Get to Know Our Experts

AJ Colucci

  • Title:
    Novelist
  • Company:
    Self-Employed
  • Where:
    New Jersey
  • Experience:
    7 years in the industry
  • Quick Look Bio

    I’d been writing fiction my whole life, but it was in college as features editor of the campus paper that I found a passion for stories about people. Journalism is a terrific training ground for novel writing because it teaches you basic story structure and form; how to write dialogue and keep your writing succinct. My first jobs were editorial at a couple of trade magazines, and then I worked as a writer in corporate communications for a few years. It wasn’t until I was home raising a family that I started writing novels. Even though I’d never liked science much in school, I was fascinated with natural science through programs like NOVA and magazines like Discovery and New Scientists. I found hundreds of story ideas, including a BBC special on killer ants which become my first science thriller, The Colony. It took five years to find an agent and sell the book to Macmillan. They bought Seeders, my next novel, a year later.

    After I drop the kids at school, I try to write for a few hours. Of course, sometimes life gets in the way. You can’t just ignore your family, friends and other obligations, so I learned long ago to separate the hours in the day as much as I can. If I miss a day, or even a week, I don’t beat myself up. The exception is when I’m approaching a deadline or on a roll with a particular book. That’s when I can’t seem to concentrate on anything else; the ideas are just streaming through my brain, and I may write seven or more hours a day. It might last a week or even a month, so we eat a lot of pizza and Chinese food and the house looks like a mess.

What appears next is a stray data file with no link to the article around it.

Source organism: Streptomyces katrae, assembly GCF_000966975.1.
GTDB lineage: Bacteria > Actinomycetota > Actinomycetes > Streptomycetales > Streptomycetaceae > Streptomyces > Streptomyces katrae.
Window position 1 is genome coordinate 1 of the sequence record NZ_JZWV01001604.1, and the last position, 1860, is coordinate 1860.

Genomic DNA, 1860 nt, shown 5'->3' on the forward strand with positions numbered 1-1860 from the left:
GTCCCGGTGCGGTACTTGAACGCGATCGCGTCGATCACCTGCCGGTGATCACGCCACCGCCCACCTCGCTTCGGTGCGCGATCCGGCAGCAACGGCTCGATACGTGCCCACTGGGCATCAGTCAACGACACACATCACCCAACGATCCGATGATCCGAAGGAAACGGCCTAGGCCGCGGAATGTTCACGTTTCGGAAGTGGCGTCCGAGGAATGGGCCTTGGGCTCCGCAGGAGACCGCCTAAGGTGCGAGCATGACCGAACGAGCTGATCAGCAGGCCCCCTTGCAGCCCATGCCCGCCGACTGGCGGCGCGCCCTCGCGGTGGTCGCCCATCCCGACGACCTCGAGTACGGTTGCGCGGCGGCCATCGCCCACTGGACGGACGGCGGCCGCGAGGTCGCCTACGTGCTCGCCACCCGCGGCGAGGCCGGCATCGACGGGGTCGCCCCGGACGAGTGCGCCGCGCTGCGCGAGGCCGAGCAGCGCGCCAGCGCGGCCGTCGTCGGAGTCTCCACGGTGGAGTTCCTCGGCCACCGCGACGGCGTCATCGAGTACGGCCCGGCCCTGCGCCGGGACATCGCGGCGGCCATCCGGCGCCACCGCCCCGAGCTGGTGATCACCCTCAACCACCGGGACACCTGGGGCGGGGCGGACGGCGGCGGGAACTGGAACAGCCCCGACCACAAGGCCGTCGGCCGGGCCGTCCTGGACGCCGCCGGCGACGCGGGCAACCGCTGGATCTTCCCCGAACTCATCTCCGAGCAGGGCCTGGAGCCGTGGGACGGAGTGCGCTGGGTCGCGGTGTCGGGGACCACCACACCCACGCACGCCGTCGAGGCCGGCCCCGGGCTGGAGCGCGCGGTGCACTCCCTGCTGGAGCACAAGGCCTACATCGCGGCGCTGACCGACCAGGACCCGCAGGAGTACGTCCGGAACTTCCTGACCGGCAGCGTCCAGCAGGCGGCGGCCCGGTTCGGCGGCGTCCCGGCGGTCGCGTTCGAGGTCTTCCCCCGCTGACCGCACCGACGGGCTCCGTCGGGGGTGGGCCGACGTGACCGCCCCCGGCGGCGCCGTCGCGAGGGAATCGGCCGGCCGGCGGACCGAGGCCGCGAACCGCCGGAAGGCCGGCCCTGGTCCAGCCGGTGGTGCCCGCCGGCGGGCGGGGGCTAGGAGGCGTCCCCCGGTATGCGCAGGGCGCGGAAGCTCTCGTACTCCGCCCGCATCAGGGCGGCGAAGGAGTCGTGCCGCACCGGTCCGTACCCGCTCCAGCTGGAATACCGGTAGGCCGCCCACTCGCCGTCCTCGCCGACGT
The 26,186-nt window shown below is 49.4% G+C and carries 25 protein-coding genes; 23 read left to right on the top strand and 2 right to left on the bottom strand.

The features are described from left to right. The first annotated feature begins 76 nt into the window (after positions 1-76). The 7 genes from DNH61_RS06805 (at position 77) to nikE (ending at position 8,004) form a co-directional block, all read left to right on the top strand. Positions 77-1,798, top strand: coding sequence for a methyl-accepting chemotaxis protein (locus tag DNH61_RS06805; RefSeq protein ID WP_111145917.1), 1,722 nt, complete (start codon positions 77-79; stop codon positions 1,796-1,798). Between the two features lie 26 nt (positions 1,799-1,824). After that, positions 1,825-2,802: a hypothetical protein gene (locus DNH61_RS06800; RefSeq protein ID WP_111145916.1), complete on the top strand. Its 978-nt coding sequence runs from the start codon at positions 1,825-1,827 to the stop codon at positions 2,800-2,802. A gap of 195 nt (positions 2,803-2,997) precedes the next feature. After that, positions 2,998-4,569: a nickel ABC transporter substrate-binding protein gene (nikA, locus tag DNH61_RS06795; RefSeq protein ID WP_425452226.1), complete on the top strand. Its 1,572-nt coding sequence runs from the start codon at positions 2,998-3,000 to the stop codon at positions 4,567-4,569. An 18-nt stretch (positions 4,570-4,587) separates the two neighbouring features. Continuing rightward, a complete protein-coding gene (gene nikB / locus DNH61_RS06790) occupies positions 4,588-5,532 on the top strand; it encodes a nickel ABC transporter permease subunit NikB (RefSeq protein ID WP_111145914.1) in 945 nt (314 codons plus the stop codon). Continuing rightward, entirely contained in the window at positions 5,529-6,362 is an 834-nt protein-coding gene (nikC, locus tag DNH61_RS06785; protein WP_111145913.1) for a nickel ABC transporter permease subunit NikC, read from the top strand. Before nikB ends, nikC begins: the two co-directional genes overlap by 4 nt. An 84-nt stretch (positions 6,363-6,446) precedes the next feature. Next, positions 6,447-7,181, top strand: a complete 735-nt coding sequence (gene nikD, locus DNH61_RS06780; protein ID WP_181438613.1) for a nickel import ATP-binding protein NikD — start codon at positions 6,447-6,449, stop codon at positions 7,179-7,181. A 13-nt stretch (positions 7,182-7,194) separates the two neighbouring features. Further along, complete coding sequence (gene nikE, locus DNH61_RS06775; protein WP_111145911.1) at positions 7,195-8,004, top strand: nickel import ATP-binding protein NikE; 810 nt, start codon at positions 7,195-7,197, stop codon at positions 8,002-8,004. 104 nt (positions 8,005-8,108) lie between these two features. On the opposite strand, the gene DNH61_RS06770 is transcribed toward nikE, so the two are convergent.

Becoming an author takes incredible patience. True, you get to do what you love every day, but there are few moments of excitement. It’s mostly waiting and waiting and…did I mention waiting? An agent might take a year to get back to you; editors can take months to make changes; then there’s cover art and galleries; blurbs and marketing. The list is endless and goes on for years. Even when the book comes out, it can be anticlimactic – and then the process starts all over again. So be patient. It’s not just about grabbing the brass ring at the end; it’s about the ride.

    Advice

    Write a great book

    Sure, that sounds obvious, but some beginners think there’s more to it than that, a secret hidden by the industry. But there is not. A terrific book will eventually find a publisher, whereas knowing someone in publishing, being in the right place at the right time, or penning a perfect query letter will not get a mediocre book to the shelves. In terms of time, polish your manuscript first and market yourself second.

    Get real feedback

    Find an unbiased reader to offer constructive criticism, which usually doesn’t include your mother or best friend. It’s good to know what works in a story, but it’s more important to know what doesn’t work. If you positively can’t stand criticism, you may have to write as a hobby. When I send off a manuscript to a reader, I always write at the top “BE BRUTAL.”